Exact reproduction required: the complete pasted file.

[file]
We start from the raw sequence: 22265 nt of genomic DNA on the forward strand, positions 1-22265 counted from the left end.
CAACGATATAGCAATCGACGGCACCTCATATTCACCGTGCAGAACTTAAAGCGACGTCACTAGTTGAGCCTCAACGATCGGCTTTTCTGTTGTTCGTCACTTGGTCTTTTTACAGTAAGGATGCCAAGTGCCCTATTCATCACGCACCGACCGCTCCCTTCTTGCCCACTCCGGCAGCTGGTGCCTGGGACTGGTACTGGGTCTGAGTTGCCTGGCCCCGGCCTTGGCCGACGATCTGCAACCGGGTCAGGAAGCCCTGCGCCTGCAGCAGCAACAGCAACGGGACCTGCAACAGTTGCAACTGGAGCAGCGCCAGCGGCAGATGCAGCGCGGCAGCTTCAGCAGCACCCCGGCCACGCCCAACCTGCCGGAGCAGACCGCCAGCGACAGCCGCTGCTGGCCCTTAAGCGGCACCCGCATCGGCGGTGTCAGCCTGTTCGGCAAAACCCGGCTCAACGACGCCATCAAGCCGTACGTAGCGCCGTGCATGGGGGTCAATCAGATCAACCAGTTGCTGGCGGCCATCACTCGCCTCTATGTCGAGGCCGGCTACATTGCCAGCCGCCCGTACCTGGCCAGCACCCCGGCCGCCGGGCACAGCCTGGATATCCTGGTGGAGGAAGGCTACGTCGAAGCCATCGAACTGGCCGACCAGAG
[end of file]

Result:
We start from the raw sequence: 22265 nt of genomic DNA on the forward strand, positions 1-22265 counted from the left end.
CAACGATATAGCAATCGACGGCACCTCATATTCACCGTGCAGAACTTAAAGCGACGTCACTAGTTGAGCCTCAACGATCGGCTTTTCTGTTGTTCGTCACTTGGTCTTTTTACAGTAAGGATGCCAAGTGCCCTATTCATCACGCACCGACCGCTCCCTTCTTGCCCACTCCGGCAGCTGGTGCCTGGGACTGGTACTGGGTCTGAGTTGCCTGGCCCCGGCCTTGGCCGACGATCTGCAACCGGGTCAGGAAGCCCTGCGCCTGCAGCAGCAACAGCAACGGGACCTGCAACAGTTGCAACTGGAGCAGCGCCAGCGGCAGATGCAGCGCGGCAGCTTCAGCAGCACCCCGGCCACGCCCAACCTGCCGGAGCAGACCGCCAGCGACAGCCGCTGCTGGCCCTTAAGCGGCACCCGCATCGGCGGTGTCAGCCTGTTCGGCAAAACCCGGCTCAACGACGCCATCAAGCCGTACGTAGCGCCGTGCATGGGGGTCAATCAGATCAACCAGTTGCTGGCGGCCATCACTCGCCTCTATGTCGAGGCCGGCTACATTGCCAGCCGCCCGTACCTGGCCAGCACCCCGGCCGCCGGGCACAGCCTGGATATCCTGGTGGAGGAAGGCTACGTCGAAGCCATCGAACTGGCCGACCAGAG